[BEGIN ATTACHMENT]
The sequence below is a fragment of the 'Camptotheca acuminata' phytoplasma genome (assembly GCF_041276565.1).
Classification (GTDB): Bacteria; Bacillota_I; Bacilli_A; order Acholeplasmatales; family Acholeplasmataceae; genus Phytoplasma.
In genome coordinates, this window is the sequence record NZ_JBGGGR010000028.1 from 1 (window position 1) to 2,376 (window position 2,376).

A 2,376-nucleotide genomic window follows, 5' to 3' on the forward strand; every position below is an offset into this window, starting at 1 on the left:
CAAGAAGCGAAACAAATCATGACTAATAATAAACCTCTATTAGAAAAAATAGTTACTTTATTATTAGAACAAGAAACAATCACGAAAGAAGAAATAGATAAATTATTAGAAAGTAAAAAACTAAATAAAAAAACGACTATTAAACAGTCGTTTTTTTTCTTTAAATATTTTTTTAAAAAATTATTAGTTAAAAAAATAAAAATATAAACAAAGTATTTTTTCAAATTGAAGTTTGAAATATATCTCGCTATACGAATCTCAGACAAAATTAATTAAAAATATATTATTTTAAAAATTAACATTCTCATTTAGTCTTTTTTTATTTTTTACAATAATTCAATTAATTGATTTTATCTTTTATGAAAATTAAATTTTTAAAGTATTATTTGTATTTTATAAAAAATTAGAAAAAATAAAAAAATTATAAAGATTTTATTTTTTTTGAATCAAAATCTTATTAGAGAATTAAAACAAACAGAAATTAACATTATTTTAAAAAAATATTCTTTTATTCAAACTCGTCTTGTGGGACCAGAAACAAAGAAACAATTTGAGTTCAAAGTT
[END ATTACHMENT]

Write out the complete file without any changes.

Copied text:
The sequence below is a fragment of the 'Camptotheca acuminata' phytoplasma genome (assembly GCF_041276565.1).
Classification (GTDB): Bacteria; Bacillota_I; Bacilli_A; order Acholeplasmatales; family Acholeplasmataceae; genus Phytoplasma.
In genome coordinates, this window is the sequence record NZ_JBGGGR010000028.1 from 1 (window position 1) to 2,376 (window position 2,376).

A 2,376-nucleotide genomic window follows, 5' to 3' on the forward strand; every position below is an offset into this window, starting at 1 on the left:
CAAGAAGCGAAACAAATCATGACTAATAATAAACCTCTATTAGAAAAAATAGTTACTTTATTATTAGAACAAGAAACAATCACGAAAGAAGAAATAGATAAATTATTAGAAAGTAAAAAACTAAATAAAAAAACGACTATTAAACAGTCGTTTTTTTTCTTTAAATATTTTTTTAAAAAATTATTAGTTAAAAAAATAAAAATATAAACAAAGTATTTTTTCAAATTGAAGTTTGAAATATATCTCGCTATACGAATCTCAGACAAAATTAATTAAAAATATATTATTTTAAAAATTAACATTCTCATTTAGTCTTTTTTTATTTTTTACAATAATTCAATTAATTGATTTTATCTTTTATGAAAATTAAATTTTTAAAGTATTATTTGTATTTTATAAAAAATTAGAAAAAATAAAAAAATTATAAAGATTTTATTTTTTTTGAATCAAAATCTTATTAGAGAATTAAAACAAACAGAAATTAACATTATTTTAAAAAAATATTCTTTTATTCAAACTCGTCTTGTGGGACCAGAAACAAAGAAACAATTTGAGTTCAAAGTT